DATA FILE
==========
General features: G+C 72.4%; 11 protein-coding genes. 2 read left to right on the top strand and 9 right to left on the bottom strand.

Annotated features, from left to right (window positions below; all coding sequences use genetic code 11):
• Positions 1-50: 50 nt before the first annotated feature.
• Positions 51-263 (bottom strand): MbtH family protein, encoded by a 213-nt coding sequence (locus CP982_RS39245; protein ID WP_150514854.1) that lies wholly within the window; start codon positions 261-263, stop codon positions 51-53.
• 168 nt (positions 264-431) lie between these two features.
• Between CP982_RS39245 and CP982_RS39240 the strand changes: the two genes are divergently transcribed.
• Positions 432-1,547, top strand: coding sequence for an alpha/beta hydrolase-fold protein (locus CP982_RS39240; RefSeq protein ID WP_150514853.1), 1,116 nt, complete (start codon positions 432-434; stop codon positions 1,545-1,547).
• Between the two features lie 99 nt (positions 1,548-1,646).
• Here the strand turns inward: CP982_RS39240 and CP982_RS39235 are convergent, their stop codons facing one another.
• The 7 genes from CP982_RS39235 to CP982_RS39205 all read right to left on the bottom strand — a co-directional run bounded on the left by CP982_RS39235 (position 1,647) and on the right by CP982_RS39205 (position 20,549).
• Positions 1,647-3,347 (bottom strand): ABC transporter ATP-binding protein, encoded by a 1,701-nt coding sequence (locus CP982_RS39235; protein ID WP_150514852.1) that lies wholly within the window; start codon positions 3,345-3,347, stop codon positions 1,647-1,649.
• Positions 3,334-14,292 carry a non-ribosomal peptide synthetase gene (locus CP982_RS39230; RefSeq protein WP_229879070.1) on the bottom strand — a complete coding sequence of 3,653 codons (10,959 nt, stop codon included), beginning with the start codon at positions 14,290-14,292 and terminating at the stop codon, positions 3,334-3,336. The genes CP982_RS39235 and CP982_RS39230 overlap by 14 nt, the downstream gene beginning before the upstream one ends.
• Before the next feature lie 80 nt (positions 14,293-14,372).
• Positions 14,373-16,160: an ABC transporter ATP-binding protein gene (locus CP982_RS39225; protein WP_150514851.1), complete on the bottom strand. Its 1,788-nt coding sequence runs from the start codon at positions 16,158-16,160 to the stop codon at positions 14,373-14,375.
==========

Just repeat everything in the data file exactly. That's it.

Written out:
General features: G+C 72.4%; 11 protein-coding genes. 2 read left to right on the top strand and 9 right to left on the bottom strand.

Annotated features, from left to right (window positions below; all coding sequences use genetic code 11):
• Positions 1-50: 50 nt before the first annotated feature.
• Positions 51-263 (bottom strand): MbtH family protein, encoded by a 213-nt coding sequence (locus CP982_RS39245; protein ID WP_150514854.1) that lies wholly within the window; start codon positions 261-263, stop codon positions 51-53.
• 168 nt (positions 264-431) lie between these two features.
• Between CP982_RS39245 and CP982_RS39240 the strand changes: the two genes are divergently transcribed.
• Positions 432-1,547, top strand: coding sequence for an alpha/beta hydrolase-fold protein (locus CP982_RS39240; RefSeq protein ID WP_150514853.1), 1,116 nt, complete (start codon positions 432-434; stop codon positions 1,545-1,547).
• Between the two features lie 99 nt (positions 1,548-1,646).
• Here the strand turns inward: CP982_RS39240 and CP982_RS39235 are convergent, their stop codons facing one another.
• The 7 genes from CP982_RS39235 to CP982_RS39205 all read right to left on the bottom strand — a co-directional run bounded on the left by CP982_RS39235 (position 1,647) and on the right by CP982_RS39205 (position 20,549).
• Positions 1,647-3,347 (bottom strand): ABC transporter ATP-binding protein, encoded by a 1,701-nt coding sequence (locus CP982_RS39235; protein ID WP_150514852.1) that lies wholly within the window; start codon positions 3,345-3,347, stop codon positions 1,647-1,649.
• Positions 3,334-14,292 carry a non-ribosomal peptide synthetase gene (locus CP982_RS39230; RefSeq protein WP_229879070.1) on the bottom strand — a complete coding sequence of 3,653 codons (10,959 nt, stop codon included), beginning with the start codon at positions 14,290-14,292 and terminating at the stop codon, positions 3,334-3,336. The genes CP982_RS39235 and CP982_RS39230 overlap by 14 nt, the downstream gene beginning before the upstream one ends.
• Before the next feature lie 80 nt (positions 14,293-14,372).
• Positions 14,373-16,160: an ABC transporter ATP-binding protein gene (locus CP982_RS39225; protein WP_150514851.1), complete on the bottom strand. Its 1,788-nt coding sequence runs from the start codon at positions 16,158-16,160 to the stop codon at positions 14,373-14,375.